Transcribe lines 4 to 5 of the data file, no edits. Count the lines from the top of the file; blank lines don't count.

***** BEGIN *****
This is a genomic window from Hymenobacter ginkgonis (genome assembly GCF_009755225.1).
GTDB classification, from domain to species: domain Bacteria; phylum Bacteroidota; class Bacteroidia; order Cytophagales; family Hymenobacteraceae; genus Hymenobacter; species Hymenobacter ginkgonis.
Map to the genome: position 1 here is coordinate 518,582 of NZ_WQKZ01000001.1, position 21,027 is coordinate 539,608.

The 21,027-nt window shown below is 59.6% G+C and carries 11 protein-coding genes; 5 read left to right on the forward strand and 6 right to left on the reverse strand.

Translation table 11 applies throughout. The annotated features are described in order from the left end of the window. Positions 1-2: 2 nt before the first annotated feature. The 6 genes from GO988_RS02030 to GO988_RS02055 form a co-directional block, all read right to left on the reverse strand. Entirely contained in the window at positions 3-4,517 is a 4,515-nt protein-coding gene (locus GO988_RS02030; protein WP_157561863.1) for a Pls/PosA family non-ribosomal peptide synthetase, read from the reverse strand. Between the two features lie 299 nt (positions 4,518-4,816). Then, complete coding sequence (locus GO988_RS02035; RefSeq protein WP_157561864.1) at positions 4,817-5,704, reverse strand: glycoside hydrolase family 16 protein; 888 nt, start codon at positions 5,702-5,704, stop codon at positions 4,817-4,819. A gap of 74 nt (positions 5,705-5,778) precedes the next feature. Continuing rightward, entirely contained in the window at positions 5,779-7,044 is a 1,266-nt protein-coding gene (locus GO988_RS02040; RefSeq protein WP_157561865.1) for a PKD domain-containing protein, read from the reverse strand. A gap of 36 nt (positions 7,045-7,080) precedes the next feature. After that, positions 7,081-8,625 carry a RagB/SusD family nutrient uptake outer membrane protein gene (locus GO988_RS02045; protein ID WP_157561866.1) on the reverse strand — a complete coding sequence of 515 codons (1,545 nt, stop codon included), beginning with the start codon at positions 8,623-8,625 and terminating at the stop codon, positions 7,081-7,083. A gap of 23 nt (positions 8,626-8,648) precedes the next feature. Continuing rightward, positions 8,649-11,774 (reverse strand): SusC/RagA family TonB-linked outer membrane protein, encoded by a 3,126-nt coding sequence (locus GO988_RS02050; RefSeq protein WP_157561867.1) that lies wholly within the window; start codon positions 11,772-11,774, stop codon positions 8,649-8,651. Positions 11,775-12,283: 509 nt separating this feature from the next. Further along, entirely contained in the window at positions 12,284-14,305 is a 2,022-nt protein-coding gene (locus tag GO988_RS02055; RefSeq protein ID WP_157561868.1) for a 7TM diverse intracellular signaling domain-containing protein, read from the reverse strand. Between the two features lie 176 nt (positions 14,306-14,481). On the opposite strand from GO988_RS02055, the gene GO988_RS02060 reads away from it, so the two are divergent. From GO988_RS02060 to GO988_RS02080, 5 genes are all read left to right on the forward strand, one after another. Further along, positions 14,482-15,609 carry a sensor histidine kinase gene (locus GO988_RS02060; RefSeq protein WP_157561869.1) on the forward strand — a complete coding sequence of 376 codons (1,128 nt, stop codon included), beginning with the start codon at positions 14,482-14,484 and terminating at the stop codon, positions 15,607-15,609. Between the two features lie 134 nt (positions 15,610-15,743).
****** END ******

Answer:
The 21,027-nt window shown below is 59.6% G+C and carries 11 protein-coding genes; 5 read left to right on the forward strand and 6 right to left on the reverse strand.

Translation table 11 applies throughout. The annotated features are described in order from the left end of the window. Positions 1-2: 2 nt before the first annotated feature. The 6 genes from GO988_RS02030 to GO988_RS02055 form a co-directional block, all read right to left on the reverse strand. Entirely contained in the window at positions 3-4,517 is a 4,515-nt protein-coding gene (locus GO988_RS02030; protein WP_157561863.1) for a Pls/PosA family non-ribosomal peptide synthetase, read from the reverse strand. Between the two features lie 299 nt (positions 4,518-4,816). Then, complete coding sequence (locus GO988_RS02035; RefSeq protein WP_157561864.1) at positions 4,817-5,704, reverse strand: glycoside hydrolase family 16 protein; 888 nt, start codon at positions 5,702-5,704, stop codon at positions 4,817-4,819. A gap of 74 nt (positions 5,705-5,778) precedes the next feature. Continuing rightward, entirely contained in the window at positions 5,779-7,044 is a 1,266-nt protein-coding gene (locus GO988_RS02040; RefSeq protein WP_157561865.1) for a PKD domain-containing protein, read from the reverse strand. A gap of 36 nt (positions 7,045-7,080) precedes the next feature. After that, positions 7,081-8,625 carry a RagB/SusD family nutrient uptake outer membrane protein gene (locus GO988_RS02045; protein ID WP_157561866.1) on the reverse strand — a complete coding sequence of 515 codons (1,545 nt, stop codon included), beginning with the start codon at positions 8,623-8,625 and terminating at the stop codon, positions 7,081-7,083. A gap of 23 nt (positions 8,626-8,648) precedes the next feature. Continuing rightward, positions 8,649-11,774 (reverse strand): SusC/RagA family TonB-linked outer membrane protein, encoded by a 3,126-nt coding sequence (locus GO988_RS02050; RefSeq protein WP_157561867.1) that lies wholly within the window; start codon positions 11,772-11,774, stop codon positions 8,649-8,651. Positions 11,775-12,283: 509 nt separating this feature from the next. Further along, entirely contained in the window at positions 12,284-14,305 is a 2,022-nt protein-coding gene (locus tag GO988_RS02055; RefSeq protein ID WP_157561868.1) for a 7TM diverse intracellular signaling domain-containing protein, read from the reverse strand. Between the two features lie 176 nt (positions 14,306-14,481). On the opposite strand from GO988_RS02055, the gene GO988_RS02060 reads away from it, so the two are divergent. From GO988_RS02060 to GO988_RS02080, 5 genes are all read left to right on the forward strand, one after another. Further along, positions 14,482-15,609 carry a sensor histidine kinase gene (locus GO988_RS02060; RefSeq protein WP_157561869.1) on the forward strand — a complete coding sequence of 376 codons (1,128 nt, stop codon included), beginning with the start codon at positions 14,482-14,484 and terminating at the stop codon, positions 15,607-15,609. Between the two features lie 134 nt (positions 15,610-15,743).